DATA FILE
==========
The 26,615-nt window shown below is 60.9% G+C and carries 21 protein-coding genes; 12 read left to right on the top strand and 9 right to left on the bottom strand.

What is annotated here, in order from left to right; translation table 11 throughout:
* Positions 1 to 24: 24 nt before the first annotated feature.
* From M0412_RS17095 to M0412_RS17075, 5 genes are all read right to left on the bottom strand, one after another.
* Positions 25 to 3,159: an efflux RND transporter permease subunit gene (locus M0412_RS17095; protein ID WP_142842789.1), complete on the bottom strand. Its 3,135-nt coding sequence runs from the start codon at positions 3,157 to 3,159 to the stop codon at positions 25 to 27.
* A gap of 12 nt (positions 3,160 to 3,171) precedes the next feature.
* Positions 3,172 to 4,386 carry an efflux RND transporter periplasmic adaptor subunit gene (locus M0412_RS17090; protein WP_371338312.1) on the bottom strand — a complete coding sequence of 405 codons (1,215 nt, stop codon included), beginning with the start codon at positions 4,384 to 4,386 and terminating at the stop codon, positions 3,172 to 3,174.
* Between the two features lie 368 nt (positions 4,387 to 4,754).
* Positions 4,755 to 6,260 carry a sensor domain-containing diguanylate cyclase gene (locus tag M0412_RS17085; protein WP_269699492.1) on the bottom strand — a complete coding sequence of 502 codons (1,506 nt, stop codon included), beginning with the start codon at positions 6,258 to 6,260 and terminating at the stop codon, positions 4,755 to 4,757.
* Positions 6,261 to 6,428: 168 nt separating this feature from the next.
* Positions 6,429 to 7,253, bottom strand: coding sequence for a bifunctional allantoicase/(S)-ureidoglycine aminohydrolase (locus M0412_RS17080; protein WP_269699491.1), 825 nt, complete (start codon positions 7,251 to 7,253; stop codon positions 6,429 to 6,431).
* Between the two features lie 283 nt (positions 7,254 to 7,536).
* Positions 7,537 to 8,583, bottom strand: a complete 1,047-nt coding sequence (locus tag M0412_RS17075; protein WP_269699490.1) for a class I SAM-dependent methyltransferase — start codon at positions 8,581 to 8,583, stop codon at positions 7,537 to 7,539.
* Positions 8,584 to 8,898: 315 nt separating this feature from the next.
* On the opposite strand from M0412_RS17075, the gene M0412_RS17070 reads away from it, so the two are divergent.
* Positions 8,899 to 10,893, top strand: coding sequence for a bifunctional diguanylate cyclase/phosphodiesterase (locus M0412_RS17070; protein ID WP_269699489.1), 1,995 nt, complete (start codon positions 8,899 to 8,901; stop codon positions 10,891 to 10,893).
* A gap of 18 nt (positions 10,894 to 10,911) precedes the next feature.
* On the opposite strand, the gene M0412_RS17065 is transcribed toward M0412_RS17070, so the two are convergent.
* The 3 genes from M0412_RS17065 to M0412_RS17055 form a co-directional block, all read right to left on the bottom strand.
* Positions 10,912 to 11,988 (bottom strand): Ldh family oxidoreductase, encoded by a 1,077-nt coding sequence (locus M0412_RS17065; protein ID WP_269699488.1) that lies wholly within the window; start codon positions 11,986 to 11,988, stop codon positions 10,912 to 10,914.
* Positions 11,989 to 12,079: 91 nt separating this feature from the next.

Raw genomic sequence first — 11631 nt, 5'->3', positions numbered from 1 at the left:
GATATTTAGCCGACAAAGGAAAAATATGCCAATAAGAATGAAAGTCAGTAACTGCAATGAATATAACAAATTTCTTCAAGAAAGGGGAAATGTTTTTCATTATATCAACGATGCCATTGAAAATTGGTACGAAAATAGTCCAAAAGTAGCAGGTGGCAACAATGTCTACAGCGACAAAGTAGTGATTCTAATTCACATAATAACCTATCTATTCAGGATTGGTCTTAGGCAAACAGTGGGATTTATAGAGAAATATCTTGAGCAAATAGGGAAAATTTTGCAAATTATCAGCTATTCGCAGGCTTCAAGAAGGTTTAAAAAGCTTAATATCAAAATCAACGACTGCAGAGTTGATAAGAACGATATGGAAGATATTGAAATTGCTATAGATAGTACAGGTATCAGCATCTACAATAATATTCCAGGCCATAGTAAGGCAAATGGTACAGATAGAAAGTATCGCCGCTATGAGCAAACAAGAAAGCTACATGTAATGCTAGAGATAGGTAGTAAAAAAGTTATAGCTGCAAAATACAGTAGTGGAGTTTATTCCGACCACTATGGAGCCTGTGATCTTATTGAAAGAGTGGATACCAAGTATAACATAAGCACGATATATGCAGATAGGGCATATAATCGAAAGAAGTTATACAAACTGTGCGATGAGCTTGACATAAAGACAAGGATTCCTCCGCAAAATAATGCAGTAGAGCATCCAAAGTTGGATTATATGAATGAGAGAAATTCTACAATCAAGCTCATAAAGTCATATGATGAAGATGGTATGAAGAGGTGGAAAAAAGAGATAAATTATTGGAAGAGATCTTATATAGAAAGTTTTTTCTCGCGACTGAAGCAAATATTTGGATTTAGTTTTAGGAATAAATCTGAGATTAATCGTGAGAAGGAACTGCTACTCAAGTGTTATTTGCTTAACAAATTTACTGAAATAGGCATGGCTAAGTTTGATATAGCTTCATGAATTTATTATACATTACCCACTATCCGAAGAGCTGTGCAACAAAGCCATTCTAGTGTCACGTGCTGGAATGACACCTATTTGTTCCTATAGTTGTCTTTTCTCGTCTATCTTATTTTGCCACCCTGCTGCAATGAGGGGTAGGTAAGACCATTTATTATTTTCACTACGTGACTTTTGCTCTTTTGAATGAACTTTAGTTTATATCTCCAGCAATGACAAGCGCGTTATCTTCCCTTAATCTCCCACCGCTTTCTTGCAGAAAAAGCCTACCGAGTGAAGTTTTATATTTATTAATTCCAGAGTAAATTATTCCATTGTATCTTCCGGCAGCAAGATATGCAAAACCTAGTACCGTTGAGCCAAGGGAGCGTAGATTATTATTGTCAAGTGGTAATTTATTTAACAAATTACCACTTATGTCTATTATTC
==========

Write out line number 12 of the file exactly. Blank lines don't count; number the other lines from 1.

* Between the two features lie 283 nt (positions 7,254 to 7,536).